In the coming months I will have to make a decision as to which novel to write next. Do I work on the second Joshua Jones mystery or do I start the next science fiction novel, Starforgers? I like writing both series, so it make little difference to me personally which to write next. So how do I decide which one to spend the rest of the year working on? It all comes down to numbers.
My first SF novel, Starstrikers is outselling my first Mystery novel, Null_Pointer by four to one. Why is that? Is Starstrikers a much better novel? Was I marketing it any differently? Well, no and yes. Starstrikers as it stands now, is a great space opera story that suffers from many first novel symptoms: It needs a good edit and it has some minor structural issues. It has NEVER been marketed with anything other than a few mentions on this blog that hardly anyone reads. It never got a formal release party and I rarely recommend it to anyone. It has also been available for free on my web page for almost two years now.
Null_Pointer, is my second novel and it got a much better launch. I have done several signings and talks in which it has sold fairly well in paperback, but left to its own devices online, it hardly sells at all. I do a fair amount of talking about it on this blog and on social websites. It was offered for free on Scribd and on this website. It has done really well on Scribd many thousands of people have looked at it and hundreds of people have downloaded it. Being my second novel, it reads much better than the first one and is technically a big improvement in many respects. So why doesn’t it sell as good as the first one?
I really don’t know. The first novel has been around longer and appeals to male geeks more than the second novel, even though the second novel is in fact about a male geek. Yeah, what the monkey, right? I had hoped to bring the geeks into the mystery genre with my story about programmers. That has not happened, at least not yet. Anyone who knows anything about the mystery genre knows that it appeals primarily to middle aged women. So I guess you can’t really bring the younger male readers into that fold very easily. I’ve tried to to get respectable tech industry men to read Null_Pointer and so far have been rejected. On the other hand, many lower level programmers have read it and loved it. It’s clear to me, the story is solid and appealing to the primary audience. The problem remains one of finding a supporter in the industry who is willing to blog about it and champion it in visible ways. The chances of that happening are slim to none, as my contact with such people is very limited.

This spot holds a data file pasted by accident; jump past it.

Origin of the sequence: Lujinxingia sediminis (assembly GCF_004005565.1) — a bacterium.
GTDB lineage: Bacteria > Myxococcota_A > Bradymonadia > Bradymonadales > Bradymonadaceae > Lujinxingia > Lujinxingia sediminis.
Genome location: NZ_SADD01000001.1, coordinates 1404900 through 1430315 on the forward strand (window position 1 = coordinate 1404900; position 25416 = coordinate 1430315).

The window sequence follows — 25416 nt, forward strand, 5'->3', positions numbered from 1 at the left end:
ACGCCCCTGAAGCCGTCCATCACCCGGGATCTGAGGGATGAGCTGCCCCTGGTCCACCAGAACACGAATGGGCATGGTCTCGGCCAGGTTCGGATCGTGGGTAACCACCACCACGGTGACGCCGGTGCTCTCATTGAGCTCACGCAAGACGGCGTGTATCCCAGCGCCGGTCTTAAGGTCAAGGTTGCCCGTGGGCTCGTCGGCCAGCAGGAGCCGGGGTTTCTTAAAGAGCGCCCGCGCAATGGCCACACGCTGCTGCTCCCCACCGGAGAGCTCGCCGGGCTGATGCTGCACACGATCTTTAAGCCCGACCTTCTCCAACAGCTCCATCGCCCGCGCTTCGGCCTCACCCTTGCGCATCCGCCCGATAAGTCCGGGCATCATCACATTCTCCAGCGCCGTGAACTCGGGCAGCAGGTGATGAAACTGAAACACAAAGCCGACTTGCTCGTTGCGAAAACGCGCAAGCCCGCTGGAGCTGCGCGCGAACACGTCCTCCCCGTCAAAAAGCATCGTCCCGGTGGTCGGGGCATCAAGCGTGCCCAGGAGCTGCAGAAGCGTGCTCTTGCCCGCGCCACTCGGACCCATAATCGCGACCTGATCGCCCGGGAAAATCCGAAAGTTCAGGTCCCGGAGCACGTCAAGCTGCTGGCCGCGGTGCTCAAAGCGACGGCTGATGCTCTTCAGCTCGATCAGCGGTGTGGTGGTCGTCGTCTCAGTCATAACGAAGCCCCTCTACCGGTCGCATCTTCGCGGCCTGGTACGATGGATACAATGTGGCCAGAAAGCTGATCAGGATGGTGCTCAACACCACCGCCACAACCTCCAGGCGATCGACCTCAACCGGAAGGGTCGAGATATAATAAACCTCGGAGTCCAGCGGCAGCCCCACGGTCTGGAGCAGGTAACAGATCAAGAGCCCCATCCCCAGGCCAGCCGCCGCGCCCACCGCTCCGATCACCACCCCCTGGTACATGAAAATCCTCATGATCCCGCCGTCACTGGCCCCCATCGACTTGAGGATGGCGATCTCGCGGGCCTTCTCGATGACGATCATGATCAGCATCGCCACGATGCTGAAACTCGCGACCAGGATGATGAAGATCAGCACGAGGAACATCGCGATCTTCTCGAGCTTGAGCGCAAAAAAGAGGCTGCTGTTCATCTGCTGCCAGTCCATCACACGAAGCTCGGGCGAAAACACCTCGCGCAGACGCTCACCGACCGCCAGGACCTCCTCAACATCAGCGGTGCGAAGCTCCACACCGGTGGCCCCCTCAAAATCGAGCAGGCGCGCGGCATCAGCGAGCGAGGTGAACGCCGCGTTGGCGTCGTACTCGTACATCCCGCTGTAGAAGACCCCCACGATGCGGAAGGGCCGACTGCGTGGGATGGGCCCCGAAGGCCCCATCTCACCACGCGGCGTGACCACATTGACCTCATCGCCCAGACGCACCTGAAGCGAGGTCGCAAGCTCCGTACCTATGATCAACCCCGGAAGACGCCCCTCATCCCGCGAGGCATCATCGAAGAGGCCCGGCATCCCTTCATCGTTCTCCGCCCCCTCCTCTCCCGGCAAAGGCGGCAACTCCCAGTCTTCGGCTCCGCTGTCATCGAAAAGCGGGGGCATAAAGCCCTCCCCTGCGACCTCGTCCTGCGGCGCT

So the problem remains, what to write next? This year I will be re-releasing Starstrikers with a solid edit and promoting it all that I can. I also have a short story anthology coming out in e-book format this summer, and this fall a completely new SF novel – Tyrmia. So this time next year, I should see continued growth in sales for my SF novels. Meanwhile, the mystery novel will stand on its own. If I write another mystery it would come out next fall. It’s possible that if that series were to take off, I would have to write several more in order for it to gain some momentum. I think that could happen, but I also think that given my target audience within the mystery genre, it might not happen.
The low risk and greater payoff of sticking to one genre and continuing to come out with new product in the next couple of years, is the smarter business decision. So I will be writing another space opera and carrying on with that genre, working to build up an audience and a name for myself. The other mystery novels in the Joshua Jones series are not going away. They are still in my head and if interest grows, I can always write them later on in my career. I still believe that there is a bigger audience for them, but right now, I have to go where the audience is, and that’s in SF.